Do you practice safe SAS?
The below is a short abstract from Veramed’s Good Programming Practice guidelines. For the full guide please download using the link on the right.
The purpose of this Guideline (GUI) is to provide guidance for good programming practices (GPP) for analysis, reporting and data manipulation of clinical data in health and life sciences organisations. This guidance is primarily aimed at programming in SAS, however the principles of GPP also apply to other languages such as R and Stata. In addition, although this is not produced with SAS macros in mind, the same principles apply to macros too.
We often have to update existing programs to add new rules, copy programs from one study to another, and take over programs written by others. The guidance aims to show how to produce well structured and well documented programs so that they are easy to read and maintain over time. It is meant to be applicable to all programs, and hence all programmers regardless of experience. Specific rules may be of more use to novice programmers, but applying the principles should be in mind for experienced programmers and mentors.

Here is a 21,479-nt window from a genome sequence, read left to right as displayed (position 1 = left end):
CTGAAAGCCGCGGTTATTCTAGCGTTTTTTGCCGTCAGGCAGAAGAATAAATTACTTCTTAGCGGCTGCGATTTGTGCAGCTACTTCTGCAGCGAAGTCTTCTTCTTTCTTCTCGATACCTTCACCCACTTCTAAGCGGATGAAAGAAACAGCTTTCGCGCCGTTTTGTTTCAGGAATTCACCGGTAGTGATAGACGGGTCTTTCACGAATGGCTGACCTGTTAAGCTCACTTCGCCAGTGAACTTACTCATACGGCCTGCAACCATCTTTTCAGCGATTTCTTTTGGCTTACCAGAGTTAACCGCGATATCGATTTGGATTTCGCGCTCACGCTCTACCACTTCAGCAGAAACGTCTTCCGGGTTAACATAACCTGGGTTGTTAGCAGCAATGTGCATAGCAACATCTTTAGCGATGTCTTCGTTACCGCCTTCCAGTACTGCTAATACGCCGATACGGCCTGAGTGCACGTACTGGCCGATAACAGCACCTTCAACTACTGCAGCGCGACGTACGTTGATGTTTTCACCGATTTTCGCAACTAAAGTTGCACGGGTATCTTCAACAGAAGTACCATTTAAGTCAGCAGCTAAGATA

Log File Checking
As part of development and validation practices, it is often mandated that the log file generated is checked to ensure that the program has executed in the correct intention. Many companies may have their own automatic log file checking utilities to aid in this, and there are many examples of such tools in widely available papers. “ERROR” and “WARNING” in logs should normally be avoided. There are sometime exceptions to this, such as warnings that are output from statistical models that do not have enough data. Ordinarily, any warnings that are deemed acceptable are documented. There are also some specific “NOTE”s that can indicate a problem. The common “NOTE”s that should normally be avoided include those relating to “repeats”, “more than one”, “uninitialized” and “referenced”.
Also, any user defined checks that have been added, such as from defensive programming, should be checked for in the log and followed up on. A company-specific naming convention for user defined checks can aid in this, so the specific string can be searched for within the log. Examples of such conventions include “ISSUE:”, “USER:”, and “ALERT:”. Avoid the use of user-generated errors and warnings labelled “NOTE:”, “WARNING:” or “ERROR:”, as these may make it difficult to find genuine problems when searching the log.